CABAR.asia: There was a promising project on the construction of an oil refinery in Kyrgyzstan, which was proposed by the Azerbaijani side, but didn’t realize. Why is cooperation with Azerbaijan in the region as a whole currently weak? What are the obstacles for the development of bilateral projects, in your opinion?Rahim Rahimov: Azerbaijan has usually refrained from engaging in politicized commercial projects. The oil refinery project was politicized to some extent hence becoming too risky to further proceed with that. It was viewed by Moscow as circumventing Russian energy supplies to Kyrgyzstan, Tajikistan and beyond hence undercutting Moscow’s leverage in the region. Yet possible crude oil supply from Russia or Kazakhstan was problematic. Indeed, the cooperation between Azerbaijan and Central Asian nations is far from the real potential. One common reason is that the nature of their economies are similar or identical being based on mainly crude material exports and agricultural production. Another reason had been the undeveloped transportation infrastructure while other obstacles to advancement of economic relations have included red-tape and economic protectionism. This can somewhat change due to the recently inaugurated Baku-Tbilisi-Kars railway line as part of the trans-Caspian East-West Transport Corridor and other related infrastructure projects on both shores of the Caspian Sea including Azerbaijan’s Baku International Sea Trade Port as well as those on the Kazakhstani and Turkmenistan sides. Furthermore, in order to increase the effectiveness of the newly developed transportation infrastructures and ports, the Caspian states are taking steps to remove bureaucratic and other man-made barriers. On top of that, disputes between Azerbaijan and Turkmenistan due to the unsettled status of the Caspian Sea has fettered bilateral relations. CABAR.asia: How can the Turkic ties play a role of rapprochement of positions and interaction strengthening, despite the geographical distance? Are there any prospects for the Turkic Union, especially in light of the new interest shown by Uzbekistan? Rahim Rahimov: Again I have to reiterate and underline the outright importance of the above-mentioned shared values. Common ethnic and linguistic roots and ties are inspiring but not crucial. Arab countries or Slavic nations have failed despite the common linguistic, ethnic and spiritual backgrounds. Moreover, Turkey is the country that can lead the initiative of the Turkic unity but is currently stuck in the Syrian conflict. Yet considering Russia is home to multi-million Turkic-speaking communities and sensitive autonomous republics such as Tatarstan or Bashkortostan, Turkic nations are reluctant to actively drive a Turkic union agenda with a view to avoiding fallouts from Moscow. Nevertheless, Turkic ties play an important role in cultural, people-to-people contacts and mobility, and business relations. And this will further continue, and of course contribute to rapprochement of positions and enhance interactions.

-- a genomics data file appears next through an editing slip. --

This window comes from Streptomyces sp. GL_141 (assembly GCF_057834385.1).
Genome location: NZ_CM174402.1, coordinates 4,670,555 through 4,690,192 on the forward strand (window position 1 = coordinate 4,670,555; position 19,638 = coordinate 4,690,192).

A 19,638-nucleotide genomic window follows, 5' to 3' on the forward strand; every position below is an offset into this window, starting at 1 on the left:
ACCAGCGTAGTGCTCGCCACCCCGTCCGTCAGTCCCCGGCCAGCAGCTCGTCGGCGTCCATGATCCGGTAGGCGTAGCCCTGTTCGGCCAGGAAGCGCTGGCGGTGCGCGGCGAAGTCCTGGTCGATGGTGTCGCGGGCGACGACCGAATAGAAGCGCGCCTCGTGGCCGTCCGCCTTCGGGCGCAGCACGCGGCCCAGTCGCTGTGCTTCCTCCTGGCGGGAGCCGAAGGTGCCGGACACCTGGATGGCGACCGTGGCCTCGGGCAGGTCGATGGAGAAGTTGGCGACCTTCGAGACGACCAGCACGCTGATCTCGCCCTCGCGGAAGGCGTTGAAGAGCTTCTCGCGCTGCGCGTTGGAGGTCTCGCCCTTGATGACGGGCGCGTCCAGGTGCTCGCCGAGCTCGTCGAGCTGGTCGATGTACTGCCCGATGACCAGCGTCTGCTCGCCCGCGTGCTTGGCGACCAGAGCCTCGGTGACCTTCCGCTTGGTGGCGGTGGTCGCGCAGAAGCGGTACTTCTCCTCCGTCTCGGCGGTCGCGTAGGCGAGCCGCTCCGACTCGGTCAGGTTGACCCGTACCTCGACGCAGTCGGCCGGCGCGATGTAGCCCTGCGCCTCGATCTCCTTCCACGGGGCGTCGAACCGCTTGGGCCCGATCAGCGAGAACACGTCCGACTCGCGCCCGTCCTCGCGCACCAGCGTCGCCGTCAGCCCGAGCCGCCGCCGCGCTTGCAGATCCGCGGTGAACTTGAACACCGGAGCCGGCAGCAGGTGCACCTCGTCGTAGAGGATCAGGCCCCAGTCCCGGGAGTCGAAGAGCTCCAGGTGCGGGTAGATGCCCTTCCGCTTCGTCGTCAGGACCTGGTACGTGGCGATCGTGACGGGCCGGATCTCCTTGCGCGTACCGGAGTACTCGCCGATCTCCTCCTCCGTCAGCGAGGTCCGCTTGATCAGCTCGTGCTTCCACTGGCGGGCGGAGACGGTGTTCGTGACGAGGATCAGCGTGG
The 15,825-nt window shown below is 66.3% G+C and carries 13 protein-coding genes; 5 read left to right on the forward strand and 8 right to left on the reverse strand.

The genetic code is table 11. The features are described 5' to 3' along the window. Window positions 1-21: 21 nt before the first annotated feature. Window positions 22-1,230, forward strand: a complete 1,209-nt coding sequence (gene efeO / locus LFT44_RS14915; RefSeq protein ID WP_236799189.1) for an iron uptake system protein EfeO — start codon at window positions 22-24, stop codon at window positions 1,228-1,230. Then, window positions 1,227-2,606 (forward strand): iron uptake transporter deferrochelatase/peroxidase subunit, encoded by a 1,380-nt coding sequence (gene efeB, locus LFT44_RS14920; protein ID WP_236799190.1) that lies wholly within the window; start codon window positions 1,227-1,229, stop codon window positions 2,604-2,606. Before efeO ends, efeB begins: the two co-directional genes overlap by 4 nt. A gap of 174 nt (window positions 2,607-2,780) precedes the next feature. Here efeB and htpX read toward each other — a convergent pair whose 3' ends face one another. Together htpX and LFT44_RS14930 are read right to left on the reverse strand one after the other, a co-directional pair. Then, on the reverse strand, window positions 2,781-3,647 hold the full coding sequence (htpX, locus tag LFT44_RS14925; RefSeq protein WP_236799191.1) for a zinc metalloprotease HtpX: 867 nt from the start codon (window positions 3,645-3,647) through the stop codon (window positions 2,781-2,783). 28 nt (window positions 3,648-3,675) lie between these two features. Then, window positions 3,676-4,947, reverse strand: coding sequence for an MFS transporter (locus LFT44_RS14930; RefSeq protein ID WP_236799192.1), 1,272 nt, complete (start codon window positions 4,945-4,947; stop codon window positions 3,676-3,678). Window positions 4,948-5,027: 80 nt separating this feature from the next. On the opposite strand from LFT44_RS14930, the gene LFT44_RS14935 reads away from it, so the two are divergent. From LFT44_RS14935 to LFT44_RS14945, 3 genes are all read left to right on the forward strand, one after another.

However, politically, Central Asians tend to view Turkey as a kind of counter-balance to Russia, China and Iran in the region as contrasted to a strong, strategic alliance between Ankara and Baku.
CABAR.asia: In your opinion, what scenarios of power transit could be realized in Central Asia?Rahim Rahimov: Irrespective of how the power transits would take place, there is a need for the new leaders to bring in changes and reforms urged by the political specifics and societal peculiarities of a particular country. In central Asia specifically, such changes and reforms need to serve to advance wider public participation in both political and economic/business life. When people are deprived of such participation, the likelihood to become prone to radical, extremist ideologies rise. So does popular discontent. This must be seen in the background where, the extremism is one of the persistent problems of Central Asia. Yet there is a need for an understanding that economic liberalization without political one is unlikely to prove effective. Recent developments in Kyrgyzstan and Uzbekistan represent a cautiously optimistic tendency in that direction. And there are high chances that prospective power successions in Central Asia will in some ways resemble the scenarios of Kyrgyzstan and Uzbekistan. Rahim Rahimov is an independent political analyst focusing on Russia, Caucasus, and post-soviet nations with an interest in foreign policies, economic and political integration projects, and security/conflicts. He has written for the Eurasia Daily Monitor of the Jamestown Foundation, the Russia File of the Kennan Institute, CACI Analyst, etc. He holds an MA in International Relations from Hult International Business School in London, UK and a BA from Baku State University, Azerbaijan. Besides his native Azerbaijani, Rahim speaks English, Russian, Arabic and Turkish. The interview was prepared by Nargiza Muratalieva, editor of CABAR.asia